Although various treatment modalities have been tried in ECD including interferon, steroids, imatinib, rapamycin, and methotrexate, the results have been disappointing. However, with the discovery of the MAPK pathway and BRAFV600E mutations, targetable drugs are now being increasingly used in the management of these histiocytic disorders . As per proposed consensus recommendations, in patients with multisystem BRAFV600-mutant ECD with life-threatening cardiac or neurologic involvement, first-line recommendation is to consider BRAF inhibitors such as vemurafenib or dabrafenib. However, an association of a paradoxical increase in white blood cells, thought to be related to activation of cytokine signaling in cells harboring non-BRAFV600E kinase mutations upon exposure to RAF inhibitors, may in some cases limit their utility . Paradoxical treatment response is seen in patients treated with a BRAF inhibitor while there is an underlying myeloid neoplasm or any other RAS-driven neoplasm. For patients without BRAF-V600–ECD, NGS is recommended to evaluate other MAPK-ERK pathway alterations that could potentially be targeted with MEK inhibitor therapy. If no targeted therapy is available, IFN-α/PEG–IFN-α and cladribine therapy have been shown to be efficacious with a variable clinical response . In conclusion, future studies are needed to examine the precise underlying molecular mechanisms of co-occurring ECD and myeloid malignancy; regardless, it is increasingly becoming evident that patients should be carefully screened for a co-existing myeloid neoplasm, particularly in any patient with unexplained peripheral blood counts.
Statement of Ethics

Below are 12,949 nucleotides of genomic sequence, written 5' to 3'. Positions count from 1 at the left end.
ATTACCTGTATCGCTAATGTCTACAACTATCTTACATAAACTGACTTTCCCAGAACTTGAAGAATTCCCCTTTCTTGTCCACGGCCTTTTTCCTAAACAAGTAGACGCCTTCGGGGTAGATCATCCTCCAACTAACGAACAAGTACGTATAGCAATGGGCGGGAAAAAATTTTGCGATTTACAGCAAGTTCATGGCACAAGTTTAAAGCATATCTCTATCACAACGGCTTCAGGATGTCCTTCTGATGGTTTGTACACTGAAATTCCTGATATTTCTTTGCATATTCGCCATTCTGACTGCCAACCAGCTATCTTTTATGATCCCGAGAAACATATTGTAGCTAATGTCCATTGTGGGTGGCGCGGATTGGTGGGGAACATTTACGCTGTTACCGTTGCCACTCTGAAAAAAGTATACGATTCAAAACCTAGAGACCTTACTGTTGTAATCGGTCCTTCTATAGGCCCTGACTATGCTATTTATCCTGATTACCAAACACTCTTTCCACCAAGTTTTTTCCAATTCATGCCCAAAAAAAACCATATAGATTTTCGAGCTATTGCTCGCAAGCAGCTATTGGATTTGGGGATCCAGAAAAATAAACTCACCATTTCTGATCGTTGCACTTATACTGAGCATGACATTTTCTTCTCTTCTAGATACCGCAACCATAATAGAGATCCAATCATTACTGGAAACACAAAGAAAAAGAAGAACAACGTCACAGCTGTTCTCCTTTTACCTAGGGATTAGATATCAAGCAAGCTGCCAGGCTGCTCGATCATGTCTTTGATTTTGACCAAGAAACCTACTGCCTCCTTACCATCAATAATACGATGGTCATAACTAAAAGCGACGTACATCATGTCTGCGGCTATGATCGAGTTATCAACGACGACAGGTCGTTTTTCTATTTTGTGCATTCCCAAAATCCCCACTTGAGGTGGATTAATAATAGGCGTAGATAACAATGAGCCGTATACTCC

This case report is submitted with no patient-specific information. All personal identifying information has been removed. This report adheres to the guidelines of human studies as per the World Medical Association Declaration of Helsinki. As per the institutional policies of New York University Grossman School of Medicine, anecdotal reports on a single patient or series of patients seen in one’s own practice and a comparison of these patients to existing reports in the literature is not research and does not require institutional review board (IRB) approval. Written informed consent was obtained from the next of kin for publication of this case report and any accompanying images.
Conflict of Interest Statement
The authors have no conflict of interest to declare.
The authors have no funding sources to declare.
Dr. Nitya Prabhakaran and Dr. Nicholas Ward have compiled the manuscript, including obtaining photomicrographs, and gathered the molecular data. Dr. George Jour has provided valuable input toward the dermatopathology aspect of this article. Dr. Arjun Balar has provided the radiographic images.
Data Availability Statement
All data generated or analyzed during this study are included in this article. Further inquiries can be directed to the corresponding author.